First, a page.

Tuesday, February 28, 2012

Washing Up

A friend of mine once told me that a sign of growing up working class is a father who "washes up" when he gets home from work.  Since class is just as much cultural as it is economic, that's always made sense to me.  When I worked factory jobs during my college summers, I'd come home covered in grime; "showering" could not begin to describe what I had to do when I got off work.

My own father had his own steady post-work ritual built up over years of labor: he would get home, "wash up," change into his casual clothes, and then sit down in his recliner and read the evening edition of the local newspaper.  (My hometown is so old fashioned that we still have an evening edition.)  He always washed up in the spartan basement bathroom, which until insurance money paid for renovation after a flood when I was in high school, consisted of an exposed copper water pipe, toliet, and metal shower spigots and pipes naked without tile or fancy fixtures.  I never used the shower without wearing flip-flops; the shower floor -really just cement with an industrial drain in the middle- was that dirty.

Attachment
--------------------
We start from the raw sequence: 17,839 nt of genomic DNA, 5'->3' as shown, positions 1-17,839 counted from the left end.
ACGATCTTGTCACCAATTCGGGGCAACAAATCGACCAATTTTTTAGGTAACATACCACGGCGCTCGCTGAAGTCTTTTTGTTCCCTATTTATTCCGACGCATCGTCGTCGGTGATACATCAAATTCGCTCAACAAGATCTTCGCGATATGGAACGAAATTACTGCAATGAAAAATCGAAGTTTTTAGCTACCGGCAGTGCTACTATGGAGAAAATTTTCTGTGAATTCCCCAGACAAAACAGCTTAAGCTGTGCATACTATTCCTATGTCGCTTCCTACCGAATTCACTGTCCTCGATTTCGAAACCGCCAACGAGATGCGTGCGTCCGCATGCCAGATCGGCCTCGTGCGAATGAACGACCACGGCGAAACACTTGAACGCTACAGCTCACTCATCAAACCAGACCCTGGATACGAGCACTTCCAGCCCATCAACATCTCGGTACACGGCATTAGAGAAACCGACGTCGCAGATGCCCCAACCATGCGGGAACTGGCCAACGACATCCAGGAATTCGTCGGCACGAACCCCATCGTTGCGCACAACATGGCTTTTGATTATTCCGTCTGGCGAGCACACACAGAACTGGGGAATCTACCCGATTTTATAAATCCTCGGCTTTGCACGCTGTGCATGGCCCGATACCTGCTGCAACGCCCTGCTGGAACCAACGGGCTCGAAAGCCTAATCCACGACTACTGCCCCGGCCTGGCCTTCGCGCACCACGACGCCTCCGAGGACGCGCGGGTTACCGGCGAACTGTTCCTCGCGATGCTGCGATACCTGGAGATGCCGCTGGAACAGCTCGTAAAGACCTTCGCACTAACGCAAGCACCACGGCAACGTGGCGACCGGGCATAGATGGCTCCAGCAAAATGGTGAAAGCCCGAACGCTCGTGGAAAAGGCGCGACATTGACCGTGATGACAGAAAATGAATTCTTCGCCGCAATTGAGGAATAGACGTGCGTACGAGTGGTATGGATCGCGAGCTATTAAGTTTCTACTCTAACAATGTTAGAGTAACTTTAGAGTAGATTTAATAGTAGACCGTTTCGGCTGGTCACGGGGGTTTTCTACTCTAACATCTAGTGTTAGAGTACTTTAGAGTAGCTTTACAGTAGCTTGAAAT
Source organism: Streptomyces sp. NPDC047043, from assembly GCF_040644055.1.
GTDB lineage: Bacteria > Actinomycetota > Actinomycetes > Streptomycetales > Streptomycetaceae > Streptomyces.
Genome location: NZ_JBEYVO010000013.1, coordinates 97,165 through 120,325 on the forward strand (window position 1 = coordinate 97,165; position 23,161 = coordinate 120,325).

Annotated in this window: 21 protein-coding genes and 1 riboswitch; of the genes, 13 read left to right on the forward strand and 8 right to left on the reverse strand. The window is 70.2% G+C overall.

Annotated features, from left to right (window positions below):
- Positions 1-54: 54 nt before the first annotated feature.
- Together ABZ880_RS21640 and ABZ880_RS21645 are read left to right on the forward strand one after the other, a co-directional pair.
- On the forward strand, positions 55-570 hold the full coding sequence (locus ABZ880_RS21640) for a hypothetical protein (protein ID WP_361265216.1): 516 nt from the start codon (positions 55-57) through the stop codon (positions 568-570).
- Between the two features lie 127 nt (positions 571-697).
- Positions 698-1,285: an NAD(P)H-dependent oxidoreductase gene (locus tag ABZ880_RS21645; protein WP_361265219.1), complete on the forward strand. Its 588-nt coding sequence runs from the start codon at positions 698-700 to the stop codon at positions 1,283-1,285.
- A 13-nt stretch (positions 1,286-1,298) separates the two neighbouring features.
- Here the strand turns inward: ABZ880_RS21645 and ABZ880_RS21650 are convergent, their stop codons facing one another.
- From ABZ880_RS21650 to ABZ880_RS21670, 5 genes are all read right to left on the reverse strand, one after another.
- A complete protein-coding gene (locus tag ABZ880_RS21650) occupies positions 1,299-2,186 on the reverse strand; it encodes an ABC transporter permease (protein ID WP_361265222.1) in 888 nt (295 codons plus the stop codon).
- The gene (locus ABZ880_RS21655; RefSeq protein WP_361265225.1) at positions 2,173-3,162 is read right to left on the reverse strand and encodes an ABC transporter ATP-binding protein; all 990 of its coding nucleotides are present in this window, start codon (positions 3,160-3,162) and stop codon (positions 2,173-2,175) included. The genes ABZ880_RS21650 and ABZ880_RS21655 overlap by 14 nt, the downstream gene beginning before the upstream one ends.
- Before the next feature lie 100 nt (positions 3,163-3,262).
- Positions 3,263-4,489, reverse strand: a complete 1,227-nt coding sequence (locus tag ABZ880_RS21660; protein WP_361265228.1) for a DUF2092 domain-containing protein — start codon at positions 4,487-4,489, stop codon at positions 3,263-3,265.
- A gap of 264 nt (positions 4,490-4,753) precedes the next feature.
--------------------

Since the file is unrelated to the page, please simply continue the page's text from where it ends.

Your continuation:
Around the time dad finished the paper after he had washed up, we'd eat supper as a family, and he would finally be ready to socialize.  His need for about forty-five minutes of quiet solitude after getting home subtly let me know that his job took a lot out of him.  My mother, on the other hand, always came home with an indignant story about a treacherous colleague, dumbass administrator, or disobedient student (she's a high school teacher).  She ranted and raved at the indignities of her job, but her anger and frustration reflected a real commitment to her profession.  As much as she complained, I knew she taught because that's what she loved to do.  If there has ever been such a thing as a born teacher in this world, she's it.  My father, on the other hand, seemed not to have any real connection to his work besides that of duty.  The duty to work hard, to not let the company down, and most of all, the duty to support his family.  Perhaps his stoic sacrifice, enacted each and every day for decades, was the reason why he was much more supportive of my decision to go to graduate school than my mother.  He knew full well what it was like to spend a life's energies on something he didn't want to do, and the need to pursue a dream.